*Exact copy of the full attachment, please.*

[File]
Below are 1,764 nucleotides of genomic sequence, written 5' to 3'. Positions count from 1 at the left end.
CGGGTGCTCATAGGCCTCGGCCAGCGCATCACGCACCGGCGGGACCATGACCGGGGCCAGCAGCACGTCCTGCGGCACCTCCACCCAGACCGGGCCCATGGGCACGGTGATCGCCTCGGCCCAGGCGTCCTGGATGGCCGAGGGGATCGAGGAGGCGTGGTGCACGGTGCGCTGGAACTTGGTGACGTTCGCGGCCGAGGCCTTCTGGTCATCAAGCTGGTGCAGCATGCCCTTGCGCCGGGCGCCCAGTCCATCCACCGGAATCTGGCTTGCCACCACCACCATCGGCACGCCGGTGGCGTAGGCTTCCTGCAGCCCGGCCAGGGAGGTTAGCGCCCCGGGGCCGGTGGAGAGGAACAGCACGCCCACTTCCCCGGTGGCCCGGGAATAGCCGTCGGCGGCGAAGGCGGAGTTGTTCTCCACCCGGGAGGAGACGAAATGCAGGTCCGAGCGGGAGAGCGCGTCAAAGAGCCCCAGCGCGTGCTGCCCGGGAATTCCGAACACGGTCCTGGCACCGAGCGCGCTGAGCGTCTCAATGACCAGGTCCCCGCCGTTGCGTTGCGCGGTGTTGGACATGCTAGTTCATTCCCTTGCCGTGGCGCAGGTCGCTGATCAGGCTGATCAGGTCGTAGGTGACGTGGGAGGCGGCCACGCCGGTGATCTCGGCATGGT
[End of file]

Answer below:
Below are 1,764 nucleotides of genomic sequence, written 5' to 3'. Positions count from 1 at the left end.
CGGGTGCTCATAGGCCTCGGCCAGCGCATCACGCACCGGCGGGACCATGACCGGGGCCAGCAGCACGTCCTGCGGCACCTCCACCCAGACCGGGCCCATGGGCACGGTGATCGCCTCGGCCCAGGCGTCCTGGATGGCCGAGGGGATCGAGGAGGCGTGGTGCACGGTGCGCTGGAACTTGGTGACGTTCGCGGCCGAGGCCTTCTGGTCATCAAGCTGGTGCAGCATGCCCTTGCGCCGGGCGCCCAGTCCATCCACCGGAATCTGGCTTGCCACCACCACCATCGGCACGCCGGTGGCGTAGGCTTCCTGCAGCCCGGCCAGGGAGGTTAGCGCCCCGGGGCCGGTGGAGAGGAACAGCACGCCCACTTCCCCGGTGGCCCGGGAATAGCCGTCGGCGGCGAAGGCGGAGTTGTTCTCCACCCGGGAGGAGACGAAATGCAGGTCCGAGCGGGAGAGCGCGTCAAAGAGCCCCAGCGCGTGCTGCCCGGGAATTCCGAACACGGTCCTGGCACCGAGCGCGCTGAGCGTCTCAATGACCAGGTCCCCGCCGTTGCGTTGCGCGGTGTTGGACATGCTAGTTCATTCCCTTGCCGTGGCGCAGGTCGCTGATCAGGCTGATCAGGTCGTAGGTGACGTGGGAGGCGGCCACGCCGGTGATCTCGGCATGGT